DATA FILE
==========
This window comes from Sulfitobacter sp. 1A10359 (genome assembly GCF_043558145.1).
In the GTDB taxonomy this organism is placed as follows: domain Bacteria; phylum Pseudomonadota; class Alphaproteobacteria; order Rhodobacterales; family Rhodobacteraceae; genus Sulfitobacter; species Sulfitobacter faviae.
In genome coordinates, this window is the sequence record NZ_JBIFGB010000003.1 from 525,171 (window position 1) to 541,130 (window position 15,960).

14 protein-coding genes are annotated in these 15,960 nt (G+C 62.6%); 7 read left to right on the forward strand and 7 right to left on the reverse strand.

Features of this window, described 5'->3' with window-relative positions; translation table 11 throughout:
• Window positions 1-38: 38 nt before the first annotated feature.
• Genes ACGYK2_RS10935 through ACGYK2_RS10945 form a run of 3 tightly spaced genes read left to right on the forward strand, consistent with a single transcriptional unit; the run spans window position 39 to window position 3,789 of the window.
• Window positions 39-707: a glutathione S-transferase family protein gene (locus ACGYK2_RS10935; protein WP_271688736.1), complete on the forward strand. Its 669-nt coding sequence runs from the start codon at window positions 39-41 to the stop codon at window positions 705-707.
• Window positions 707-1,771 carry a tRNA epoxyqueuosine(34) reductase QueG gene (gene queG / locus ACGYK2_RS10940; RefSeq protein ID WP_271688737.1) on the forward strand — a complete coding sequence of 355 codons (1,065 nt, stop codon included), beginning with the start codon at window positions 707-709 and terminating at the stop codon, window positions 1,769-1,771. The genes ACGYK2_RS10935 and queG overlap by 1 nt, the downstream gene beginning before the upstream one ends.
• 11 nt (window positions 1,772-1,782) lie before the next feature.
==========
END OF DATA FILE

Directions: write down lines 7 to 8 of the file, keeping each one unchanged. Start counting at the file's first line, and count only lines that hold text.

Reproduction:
• Genes ACGYK2_RS10935 through ACGYK2_RS10945 form a run of 3 tightly spaced genes read left to right on the forward strand, consistent with a single transcriptional unit; the run spans window position 39 to window position 3,789 of the window.
• Window positions 39-707: a glutathione S-transferase family protein gene (locus ACGYK2_RS10935; protein WP_271688736.1), complete on the forward strand. Its 669-nt coding sequence runs from the start codon at window positions 39-41 to the stop codon at window positions 705-707.